Editorial: Concordia Needs to Take a Stance on Austerity
The result of austerity measures recently imposed by the provincial government is clear.
Budgets are being slashed left and right in what universities are calling the worst cuts made to the sector—ever. At least $25 million more than the originally announced $172 million in budget cuts is what it amounts to, La Presse reported.
How they will affect each institution, though, remains unclear.
The English Montreal School Board said it wouldn’t comply with the government’s request that it trim $2.3 million from its $280-million budget, but education minister Yves Bolduc said the government would remain “firm” with the cuts.
Université de Sherbrooke, Université de Montréal and Université du Québec à Montréal have all deplored the government’s harsh actions, which in total are more than twice the $123 million in cuts to university budgets the Parti Québécois had proposed the year before. (Premier Philippe Couillard had himself condemned the PQ’s budget and the lack of funding for universities.)
Concordia hasn’t joined the other education institutions in their position.
Concordia’s response, as we learned last month, was to make cuts in its administration, claiming it would largely bypass the potential effects on academics and research.
Concordia President Alan Shepard was honest about the university’s solution to cut 180 positions and its relation to the budget cuts. But he’s working within ridiculous parameters set out by the provincial government.
“It wouldn’t be my style to just say, ‘No, I won’t do it.’ I might say, ‘It’s very difficult.’ I might lobby them to reconsider, but I don’t want to do that in a provocative, public way,” Shepard told The Link when asked to comment on whether or not the university would publicly condemn the austerity measures.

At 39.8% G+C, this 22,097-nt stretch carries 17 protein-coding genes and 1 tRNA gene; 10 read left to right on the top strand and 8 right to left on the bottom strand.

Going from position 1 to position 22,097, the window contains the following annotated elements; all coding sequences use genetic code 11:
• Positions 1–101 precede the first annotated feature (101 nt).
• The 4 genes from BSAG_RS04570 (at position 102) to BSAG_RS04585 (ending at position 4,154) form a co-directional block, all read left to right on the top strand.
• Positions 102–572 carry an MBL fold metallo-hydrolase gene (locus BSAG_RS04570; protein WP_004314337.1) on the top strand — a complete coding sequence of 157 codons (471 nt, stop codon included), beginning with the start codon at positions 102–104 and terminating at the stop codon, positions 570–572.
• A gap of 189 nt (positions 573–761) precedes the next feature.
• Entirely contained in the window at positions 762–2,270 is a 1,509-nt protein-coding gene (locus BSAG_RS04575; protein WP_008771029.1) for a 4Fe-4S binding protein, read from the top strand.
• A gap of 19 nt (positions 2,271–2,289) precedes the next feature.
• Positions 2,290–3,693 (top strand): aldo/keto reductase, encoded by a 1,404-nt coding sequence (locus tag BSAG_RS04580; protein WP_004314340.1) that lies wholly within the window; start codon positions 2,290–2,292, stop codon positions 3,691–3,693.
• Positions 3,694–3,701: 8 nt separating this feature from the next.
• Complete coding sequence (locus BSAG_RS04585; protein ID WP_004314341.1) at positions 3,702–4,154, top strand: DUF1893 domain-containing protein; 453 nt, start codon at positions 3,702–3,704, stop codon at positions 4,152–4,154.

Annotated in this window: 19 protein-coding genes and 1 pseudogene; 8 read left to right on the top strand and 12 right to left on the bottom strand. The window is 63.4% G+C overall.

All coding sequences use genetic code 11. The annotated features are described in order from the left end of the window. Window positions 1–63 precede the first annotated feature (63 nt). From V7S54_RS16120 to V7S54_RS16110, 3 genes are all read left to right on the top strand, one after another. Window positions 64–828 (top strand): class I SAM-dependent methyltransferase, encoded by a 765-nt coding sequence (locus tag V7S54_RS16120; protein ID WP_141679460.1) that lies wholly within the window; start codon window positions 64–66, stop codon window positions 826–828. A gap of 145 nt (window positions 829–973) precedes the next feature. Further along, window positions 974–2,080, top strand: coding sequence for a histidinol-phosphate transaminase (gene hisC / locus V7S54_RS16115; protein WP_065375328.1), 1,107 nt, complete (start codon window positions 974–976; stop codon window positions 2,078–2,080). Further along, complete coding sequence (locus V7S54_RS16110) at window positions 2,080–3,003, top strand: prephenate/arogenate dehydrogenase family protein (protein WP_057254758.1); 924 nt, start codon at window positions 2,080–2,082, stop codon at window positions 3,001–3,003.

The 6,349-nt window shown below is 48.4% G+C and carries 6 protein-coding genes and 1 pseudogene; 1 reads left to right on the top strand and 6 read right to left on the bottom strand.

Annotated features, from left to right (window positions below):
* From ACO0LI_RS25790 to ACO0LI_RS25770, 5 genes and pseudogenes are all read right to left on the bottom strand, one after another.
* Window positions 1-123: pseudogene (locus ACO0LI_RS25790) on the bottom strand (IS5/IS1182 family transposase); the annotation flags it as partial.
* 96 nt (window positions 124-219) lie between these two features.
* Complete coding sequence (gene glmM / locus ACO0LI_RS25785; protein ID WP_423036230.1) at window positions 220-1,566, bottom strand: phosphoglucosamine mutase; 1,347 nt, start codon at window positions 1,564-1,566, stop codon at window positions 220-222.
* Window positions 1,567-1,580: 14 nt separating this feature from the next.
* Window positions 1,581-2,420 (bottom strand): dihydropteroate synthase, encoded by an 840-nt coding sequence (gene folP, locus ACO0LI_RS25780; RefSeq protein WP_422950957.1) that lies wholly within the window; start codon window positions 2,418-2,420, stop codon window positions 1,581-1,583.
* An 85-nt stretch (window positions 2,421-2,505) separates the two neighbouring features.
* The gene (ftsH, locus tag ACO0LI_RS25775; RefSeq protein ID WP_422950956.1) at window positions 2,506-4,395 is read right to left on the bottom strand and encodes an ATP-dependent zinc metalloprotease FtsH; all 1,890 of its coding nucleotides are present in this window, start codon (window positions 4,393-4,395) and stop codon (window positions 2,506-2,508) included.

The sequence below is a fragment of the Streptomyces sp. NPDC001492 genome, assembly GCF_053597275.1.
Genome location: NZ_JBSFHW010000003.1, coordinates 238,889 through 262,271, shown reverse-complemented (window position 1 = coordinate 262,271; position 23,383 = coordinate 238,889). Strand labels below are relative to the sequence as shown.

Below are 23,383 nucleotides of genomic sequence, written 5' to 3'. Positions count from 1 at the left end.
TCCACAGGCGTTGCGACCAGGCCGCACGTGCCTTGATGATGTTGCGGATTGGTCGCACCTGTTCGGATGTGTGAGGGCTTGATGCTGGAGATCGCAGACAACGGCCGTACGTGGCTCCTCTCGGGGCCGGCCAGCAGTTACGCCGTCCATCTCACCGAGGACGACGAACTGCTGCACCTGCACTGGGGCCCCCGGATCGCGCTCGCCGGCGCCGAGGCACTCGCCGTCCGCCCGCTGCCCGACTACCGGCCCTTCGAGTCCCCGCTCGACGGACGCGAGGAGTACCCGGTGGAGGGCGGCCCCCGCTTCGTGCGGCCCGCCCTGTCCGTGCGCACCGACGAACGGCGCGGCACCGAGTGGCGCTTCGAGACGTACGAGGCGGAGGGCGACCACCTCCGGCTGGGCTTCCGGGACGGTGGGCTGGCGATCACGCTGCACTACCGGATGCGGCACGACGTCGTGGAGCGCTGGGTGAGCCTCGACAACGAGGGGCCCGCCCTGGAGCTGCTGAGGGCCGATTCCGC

We’d love to see Shepard take a step not so outside-the-box considering the vocal positions of other Quebec universities.
Concordia is subtly encouraging 180 full-time, unionized employees who have worked at the university for 10 or more years to leave voluntarily, enticing them to do so with severance packages that may resemble a year’s pay, depending on position and seniority.
What’s more, Shepard said at the press conference announcing the program that a “number of those—maybe 20, 25, 30—will be in positions of something that is critical. You can’t do without that, so we’ll have to re-hire in those roles.”
In other words, in the process of replacing senior, well-paid employees with new hires, we’ll lose some of the Concordia staff members with the most institutional knowledge. It feels like a band-aid solution.
We can’t blame the school for making the decision, but it feels like there’s a lack of transparency about how bad the situation truly is.
What else could the university do? Cut teaching positions? Teaching assistant positions are already being cut because their lowest pay grade was eliminated, meaning each TA’s salary would cost the university more than it did previously at a time of fiscal restraint.
From the outside, the Voluntary Departure Program resembles a trimming of the bureaucracy. But it’s foolhardy to assume academics won’t be affected by the increased cuts.
Sustainable Concordia was one of the first groups at the university to denounce the program in response to the new sustainable transportation coordinator position being cut almost as quickly as it was introduced.
In the lead up to ASSÉ’s protest against austerity on Oct. 31, more student groups will be voting on whether or not to join the condemnation of the austerity measures. Five student faculties at the Université de Montréal have already voted to join the strike, and it’s likely Concordia students will soon join them. We believe the university should follow suit, and openly protest the enormous migraine it was given by the government.
If the Voluntary Departure Program doesn’t satisfy the budgetary compressions, the next place the university will look to tighten their belt is the educational sector. Registration rates continue to climb, as people avoid hitting the treacherous job market, and if funding doesn’t grow to match it, the decline of our quality of education is inevitable.
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